3. The method of claim 1, wherein said coarse actuator portion predetermined nominal lateral position indications with respect to said defined servo tracks comprises a table relating said predetermined nominal lateral position indications to said defined servo tracks, and wherein said setting step comprises looking up said determined defined servo track in said table to determine said coarse actuator portion predetermined nominal lateral position indication of said defined servo track.
4. The method of claim 1, wherein said defined servo tracks comprise laterally indexed defined positions within singly sensible servo tracks, at least one of said indexed defined servo positions centrally located with respect each said singly sensible servo track, and wherein said method additionally comprises the step of initially conducting said operating step to position said coarse actuator portion at an estimated position of said centrally located indexed defined servo positions, and said determining step said closest defined servo track comprises one of said indexed defined servo positions.
5. The method of claim 4, wherein said singly sensible servo tracks comprise timing based servo tracks and wherein said indexed defined servo positions comprise positions laterally equidistantly spaced across said singly sensible servo tracks, and wherein said centrally located indexed defined servo positions are located so as to have a substantially equal number of said indexed defined servo positions on either side thereof.
6. The method of claim 4, wherein said singly sensible servo tracks comprise amplitude based servo tracks having a central edge between two frequency signals and wherein said indexed defined servo positions comprise positions laterally equidistantly spaced across said singly sensible servo tracks, and wherein said centrally located indexed defined servo positions are located substantially at said central edge.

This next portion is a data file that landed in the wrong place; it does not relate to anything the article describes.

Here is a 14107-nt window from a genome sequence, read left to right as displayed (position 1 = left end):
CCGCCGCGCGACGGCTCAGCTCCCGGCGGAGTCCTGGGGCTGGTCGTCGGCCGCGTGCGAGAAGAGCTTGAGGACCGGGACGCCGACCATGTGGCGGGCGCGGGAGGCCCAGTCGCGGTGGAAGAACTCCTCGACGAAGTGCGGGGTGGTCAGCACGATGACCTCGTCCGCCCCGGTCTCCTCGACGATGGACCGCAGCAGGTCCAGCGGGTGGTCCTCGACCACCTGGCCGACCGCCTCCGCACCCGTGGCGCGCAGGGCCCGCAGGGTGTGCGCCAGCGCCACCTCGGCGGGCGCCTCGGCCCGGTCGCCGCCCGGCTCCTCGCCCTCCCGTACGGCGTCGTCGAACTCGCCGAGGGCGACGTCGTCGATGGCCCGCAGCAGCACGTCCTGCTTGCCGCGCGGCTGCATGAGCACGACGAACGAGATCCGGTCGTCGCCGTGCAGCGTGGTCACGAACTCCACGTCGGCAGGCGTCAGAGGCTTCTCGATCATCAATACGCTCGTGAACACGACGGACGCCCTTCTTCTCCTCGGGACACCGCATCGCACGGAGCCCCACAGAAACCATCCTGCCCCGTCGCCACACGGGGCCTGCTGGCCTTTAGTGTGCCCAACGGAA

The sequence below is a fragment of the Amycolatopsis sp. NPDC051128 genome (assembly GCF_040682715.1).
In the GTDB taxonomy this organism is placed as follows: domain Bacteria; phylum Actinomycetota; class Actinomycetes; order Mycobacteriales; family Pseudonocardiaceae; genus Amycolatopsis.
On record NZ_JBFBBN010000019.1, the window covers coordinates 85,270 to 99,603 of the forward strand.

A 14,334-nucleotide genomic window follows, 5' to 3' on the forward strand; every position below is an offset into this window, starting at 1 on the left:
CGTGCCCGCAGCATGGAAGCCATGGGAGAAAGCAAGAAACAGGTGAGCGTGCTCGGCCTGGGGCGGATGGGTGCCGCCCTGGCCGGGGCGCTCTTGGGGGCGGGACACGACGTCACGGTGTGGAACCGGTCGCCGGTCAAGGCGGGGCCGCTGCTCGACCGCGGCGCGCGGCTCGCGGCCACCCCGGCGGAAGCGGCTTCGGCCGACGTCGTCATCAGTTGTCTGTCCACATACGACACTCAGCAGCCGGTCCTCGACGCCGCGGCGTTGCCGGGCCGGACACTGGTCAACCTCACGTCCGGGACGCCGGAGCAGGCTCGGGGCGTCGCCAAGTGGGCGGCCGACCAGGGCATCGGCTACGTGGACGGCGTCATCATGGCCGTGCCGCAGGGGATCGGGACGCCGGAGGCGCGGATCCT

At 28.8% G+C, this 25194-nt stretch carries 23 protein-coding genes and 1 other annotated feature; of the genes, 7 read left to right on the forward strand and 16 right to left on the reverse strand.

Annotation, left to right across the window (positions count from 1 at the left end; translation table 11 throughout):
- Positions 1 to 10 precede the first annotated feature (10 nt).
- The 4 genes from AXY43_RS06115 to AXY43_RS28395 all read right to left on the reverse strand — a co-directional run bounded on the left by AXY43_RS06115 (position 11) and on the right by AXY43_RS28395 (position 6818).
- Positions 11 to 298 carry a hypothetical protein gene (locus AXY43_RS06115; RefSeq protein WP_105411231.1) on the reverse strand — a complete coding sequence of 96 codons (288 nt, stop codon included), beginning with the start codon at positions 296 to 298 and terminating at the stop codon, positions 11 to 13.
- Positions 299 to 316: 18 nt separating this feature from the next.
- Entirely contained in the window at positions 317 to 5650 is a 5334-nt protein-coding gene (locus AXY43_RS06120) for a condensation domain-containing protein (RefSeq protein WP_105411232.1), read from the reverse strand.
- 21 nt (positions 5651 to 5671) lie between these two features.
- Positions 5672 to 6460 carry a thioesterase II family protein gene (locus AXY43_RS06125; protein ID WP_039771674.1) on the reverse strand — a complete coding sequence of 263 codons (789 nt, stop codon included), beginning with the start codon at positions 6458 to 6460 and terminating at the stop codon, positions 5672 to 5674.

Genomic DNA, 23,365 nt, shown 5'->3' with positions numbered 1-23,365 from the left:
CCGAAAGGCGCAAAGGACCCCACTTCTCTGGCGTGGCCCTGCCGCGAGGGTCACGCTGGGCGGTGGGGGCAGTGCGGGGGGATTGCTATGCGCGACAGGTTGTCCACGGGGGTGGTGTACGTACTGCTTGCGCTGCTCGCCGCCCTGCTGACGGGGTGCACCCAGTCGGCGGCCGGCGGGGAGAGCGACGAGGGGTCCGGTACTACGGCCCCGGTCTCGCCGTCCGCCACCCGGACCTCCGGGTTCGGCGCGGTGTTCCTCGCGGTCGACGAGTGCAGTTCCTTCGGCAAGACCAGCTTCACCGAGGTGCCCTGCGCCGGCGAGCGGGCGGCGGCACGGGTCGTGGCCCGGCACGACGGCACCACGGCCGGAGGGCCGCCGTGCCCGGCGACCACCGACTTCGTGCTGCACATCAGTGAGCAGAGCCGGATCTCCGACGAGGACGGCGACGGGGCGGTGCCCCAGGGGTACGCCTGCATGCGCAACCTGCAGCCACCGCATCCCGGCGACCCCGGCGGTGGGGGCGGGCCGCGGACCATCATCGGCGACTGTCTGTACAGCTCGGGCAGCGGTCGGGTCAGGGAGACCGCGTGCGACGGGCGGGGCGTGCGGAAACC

7. The method of claim 1, wherein said operating step comprises operating said position control to position said coarse actuator portion within a predetermined lateral distance of said closest said defined servo track.
8. A servo system for positioning a head laterally with respect defined servo tracks, comprising:
a servo sensor and detector for sensing lateral position of said head with respect to said defined servo tracks;
a compound actuator having a fine actuator portion for translating said head laterally with respect to said defined servo tracks, and a coarse actuator portion for translating said fine actuator portion laterally with respect to said defined servo tracks; and
a position control coupled to said servo sensor and detector and coupled to said compound actuator for operating said compound actuator to position said actuator portions, said position control:
providing position indications for said coarse actuator portion comprising predetermined nominal lateral position indications with respect to said defined servo tracks;
positioning said coarse actuator portion at an estimated position with respect to said defined servo tracks;
upon said positioning, responding to said servo sensor to determine which said servo track is closest to said estimated position; and
setting said coarse actuator portion position indication to said predetermined nominal lateral position indication of said determined defined servo track.
9. The servo system of claim 8, wherein said coarse actuator portion comprises a stepper motor, wherein said position controller provided position indications comprise step counts for said stepper motor, and wherein said position control sets said coarse actuator portion position indication to said step count of said predetermined nominal lateral position of said determined defined servo track.